Lord, help me be all You want me to be
Help me find what You have in mind for me.
Let me look to You
In all I do;
Help me be all You want me to be.
~Go For the Goal!
Who am I, really? Probably every person on the planet asks themselves that question. Each of us goes through a journey of self-discovery on the road of life, and for the Christian, it involves finding God’s purpose for us in this life, in preparation for our Eternal one.
I’ve been through a lot in my life, not least of which has been the ongoing study of fashion and how it affects one’s looks, and as a tool for self-expression. It’s fascinating, learning how the right colors can bring an otherwise dull complexion to life, or how certain styles can enhance the best features of even the most “awkward” figure, while gently downplaying the perceived “faults.” How certain styles, colors, and embellishments can reflect one’s personality. There’s nothing wrong with this, in and of itself…but to obsess over one’s looks is not only wicked; it’s unhealthy. To elevate the outward appearance to such an important status that it overshadows the inner being—the character and heart-attitudes that are of more worth to God than mere looks—can bring a load of grief. Stress and anxiety from self-imposed standards (admittedly gleaned from the media of our society). Depression that one doesn’t fit the mold of what the world deems “attractive.” Spending money on clothes (or materials to make them) in hopes that they will somehow bring happiness and beauty to one’s life. (And in my case, added to the mix is the delusion that by dressing similarly to my favorite fictional characters, I could somehow be like them, a part of the world they live in.)
I’ve been there, and it’s not fun.
This has resulted in boxes overflowing with potential sewing projects—many of them fabulous and exciting…but not especially practical outside ComiCon or a Ren Fest. (And now that there’s a bit more of me than there was at eighteen, some styles I’ve chosen aren’t even flattering anymore.) You’ve heard me mention the “ginormous pile of sewing” looming over me for many years—usually as a joke, but with a real undercurrent of stress…which has often affected my health and threatened my sanity. I’m convinced this is NOT what God intended when He gave me my imagination, my powers of analysis and creativity, and ability to work with my hands.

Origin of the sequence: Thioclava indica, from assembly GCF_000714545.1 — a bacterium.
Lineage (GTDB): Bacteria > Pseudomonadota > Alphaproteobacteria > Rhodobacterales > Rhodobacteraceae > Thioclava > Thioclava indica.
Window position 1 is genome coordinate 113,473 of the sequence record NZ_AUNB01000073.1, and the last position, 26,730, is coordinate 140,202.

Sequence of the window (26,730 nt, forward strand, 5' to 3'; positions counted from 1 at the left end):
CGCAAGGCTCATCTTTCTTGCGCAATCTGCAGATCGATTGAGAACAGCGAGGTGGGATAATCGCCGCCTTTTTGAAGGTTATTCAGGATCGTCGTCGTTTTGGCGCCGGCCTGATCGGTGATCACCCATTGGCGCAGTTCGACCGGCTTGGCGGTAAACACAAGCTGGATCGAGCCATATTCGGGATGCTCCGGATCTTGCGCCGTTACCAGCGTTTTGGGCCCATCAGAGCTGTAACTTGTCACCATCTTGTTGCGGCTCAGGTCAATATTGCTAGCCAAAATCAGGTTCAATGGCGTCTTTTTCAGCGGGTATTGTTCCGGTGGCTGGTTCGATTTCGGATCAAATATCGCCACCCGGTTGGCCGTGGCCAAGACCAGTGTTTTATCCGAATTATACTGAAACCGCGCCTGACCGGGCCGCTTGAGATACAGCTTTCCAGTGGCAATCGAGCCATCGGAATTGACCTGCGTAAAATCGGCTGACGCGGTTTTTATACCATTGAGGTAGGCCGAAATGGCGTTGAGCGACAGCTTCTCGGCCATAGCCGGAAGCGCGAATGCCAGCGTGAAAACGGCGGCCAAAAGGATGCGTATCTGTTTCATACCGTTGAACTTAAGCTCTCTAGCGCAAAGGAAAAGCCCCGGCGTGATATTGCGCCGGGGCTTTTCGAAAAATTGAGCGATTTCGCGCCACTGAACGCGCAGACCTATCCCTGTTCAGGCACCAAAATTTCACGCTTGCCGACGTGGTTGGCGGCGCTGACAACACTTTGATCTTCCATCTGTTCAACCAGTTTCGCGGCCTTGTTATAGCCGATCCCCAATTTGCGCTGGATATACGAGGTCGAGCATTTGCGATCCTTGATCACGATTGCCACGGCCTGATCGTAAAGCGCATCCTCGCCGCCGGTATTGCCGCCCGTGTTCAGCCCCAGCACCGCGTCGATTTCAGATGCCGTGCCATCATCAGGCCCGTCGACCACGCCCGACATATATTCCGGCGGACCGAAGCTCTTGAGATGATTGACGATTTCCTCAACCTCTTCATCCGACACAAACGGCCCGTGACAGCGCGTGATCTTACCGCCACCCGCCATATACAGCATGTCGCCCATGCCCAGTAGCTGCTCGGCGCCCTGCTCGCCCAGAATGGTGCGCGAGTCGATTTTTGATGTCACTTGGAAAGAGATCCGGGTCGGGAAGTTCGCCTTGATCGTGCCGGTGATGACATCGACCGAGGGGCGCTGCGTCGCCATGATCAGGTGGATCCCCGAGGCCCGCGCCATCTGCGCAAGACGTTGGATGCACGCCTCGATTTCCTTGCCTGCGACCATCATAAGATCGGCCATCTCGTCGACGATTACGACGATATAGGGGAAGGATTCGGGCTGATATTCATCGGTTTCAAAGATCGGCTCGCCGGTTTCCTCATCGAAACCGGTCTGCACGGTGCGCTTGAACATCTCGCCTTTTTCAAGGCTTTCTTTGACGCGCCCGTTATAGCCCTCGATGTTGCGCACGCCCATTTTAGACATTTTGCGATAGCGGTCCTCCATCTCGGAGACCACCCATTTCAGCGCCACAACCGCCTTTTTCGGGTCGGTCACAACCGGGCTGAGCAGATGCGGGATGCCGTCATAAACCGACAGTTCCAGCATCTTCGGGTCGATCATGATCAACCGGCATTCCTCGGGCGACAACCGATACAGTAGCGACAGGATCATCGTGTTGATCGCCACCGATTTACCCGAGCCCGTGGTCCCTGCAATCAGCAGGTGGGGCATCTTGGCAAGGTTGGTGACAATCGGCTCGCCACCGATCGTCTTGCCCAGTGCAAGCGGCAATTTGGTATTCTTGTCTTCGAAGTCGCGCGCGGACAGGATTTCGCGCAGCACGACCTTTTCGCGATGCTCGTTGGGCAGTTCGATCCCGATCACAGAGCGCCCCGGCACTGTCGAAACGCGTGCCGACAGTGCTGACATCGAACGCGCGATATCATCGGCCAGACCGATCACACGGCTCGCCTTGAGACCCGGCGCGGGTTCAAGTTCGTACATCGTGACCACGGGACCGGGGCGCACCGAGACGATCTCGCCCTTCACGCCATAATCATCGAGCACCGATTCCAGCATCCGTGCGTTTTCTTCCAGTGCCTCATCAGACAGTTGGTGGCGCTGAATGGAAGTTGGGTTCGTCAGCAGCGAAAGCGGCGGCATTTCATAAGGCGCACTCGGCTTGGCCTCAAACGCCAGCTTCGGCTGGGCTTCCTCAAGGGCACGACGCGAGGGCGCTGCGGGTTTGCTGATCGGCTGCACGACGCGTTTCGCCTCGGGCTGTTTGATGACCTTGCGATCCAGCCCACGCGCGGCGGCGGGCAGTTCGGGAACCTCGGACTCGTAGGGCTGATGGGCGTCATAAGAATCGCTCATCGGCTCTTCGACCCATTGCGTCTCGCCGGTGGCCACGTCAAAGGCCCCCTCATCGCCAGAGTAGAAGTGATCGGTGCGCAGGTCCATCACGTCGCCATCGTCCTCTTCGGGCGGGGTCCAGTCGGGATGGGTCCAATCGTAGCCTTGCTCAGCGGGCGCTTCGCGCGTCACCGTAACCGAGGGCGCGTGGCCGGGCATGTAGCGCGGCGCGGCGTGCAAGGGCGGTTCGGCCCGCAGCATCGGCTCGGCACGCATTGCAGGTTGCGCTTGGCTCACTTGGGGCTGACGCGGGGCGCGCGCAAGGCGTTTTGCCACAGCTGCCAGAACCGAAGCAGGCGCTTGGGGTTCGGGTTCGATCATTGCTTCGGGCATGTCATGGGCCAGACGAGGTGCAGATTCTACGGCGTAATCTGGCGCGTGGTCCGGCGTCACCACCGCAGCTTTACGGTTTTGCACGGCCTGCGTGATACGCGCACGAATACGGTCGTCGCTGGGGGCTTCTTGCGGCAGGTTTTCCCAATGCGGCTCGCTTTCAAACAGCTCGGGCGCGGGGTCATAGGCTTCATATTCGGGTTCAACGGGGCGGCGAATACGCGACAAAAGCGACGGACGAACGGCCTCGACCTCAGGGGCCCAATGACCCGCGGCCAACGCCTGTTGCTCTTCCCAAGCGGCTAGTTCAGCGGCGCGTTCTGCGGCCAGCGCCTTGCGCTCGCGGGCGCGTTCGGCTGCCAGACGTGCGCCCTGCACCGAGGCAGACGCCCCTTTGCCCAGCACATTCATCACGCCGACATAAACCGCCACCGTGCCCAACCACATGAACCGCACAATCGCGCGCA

By God’s grace, I was FINALLY able to whittle down my sewing and alterations this year. I’m gradually developing a better sense of my personal style—slowly separating the fantastical dreams from the pretty-but-practical Reality.
I’m tired of obsessing over my looks and my wardrobe. Tired of trying to look like an Elf, or a Hobbit-lass, or a Disney Princess, or even a heroine from my own books. I’m even getting tired of trying to do my hair in elegant updos and romantic curly styles…only to end up with Anna’s Bed-head or Bad ’80s Frizz at the end of the day. I’m tired of trying to be pretty and ending up looking awkward and overdressed.
In other words, I’m tired of trying to be something I’m not and making myself miserable. It’s time to stop play-acting, find out exactly who I am and what that looks like, and be content. And if that means T-shirts instead of peasant blouses, knits and rayon instead of chiffon and lace, and “normal/modern” styles instead of Regency frocks and female Robin Hood-esque ensembles…then so be it.
She wears short skirts,
I wear T-shirts—
She wears high heels,
I wear sneakers—
She’s cheer captain, and—
I’M ON THE BLEACHERS!!!
I’m ashamed we even know that song….
Thanks a HEAP, you guys. :-P
Aw, you were being so serious; we just had to liven things up a bit.
We thought we’d end your post on a happy note. *Silvery laugh* :-D
*Eyeroll* Or a silly one. Aw well, I appreciate the thought, anyhow.
Anyroad, I believe God is slowly showing me who I really am—gradually stripping away the veneers and masks I’ve put on over the years. Telling me it’s OK if I can’t look like my favorite characters—I can still enjoy them. That I don’t have to dress like my alter ego and other heroines from my own books in order to bring their stories to life. That dressing myself one way and my heroines another way isn’t hypocrisy; it’s realistic.
You’re being serious again.
Because this is a serious subject, sirrah. Stop interrupting.
*Salutes* Yes, sir, ma’am!
My head is full of goofballs. :-P
I sense that 2017 will be a year of change and discovery…a year of letting go of the misconceptions I’ve formed about myself and what defines and enriches my life…and perhaps about others, too. A year of doing, not just dreaming. And I know that, with God’s help, it will be.
Until next time, Gentle Readers,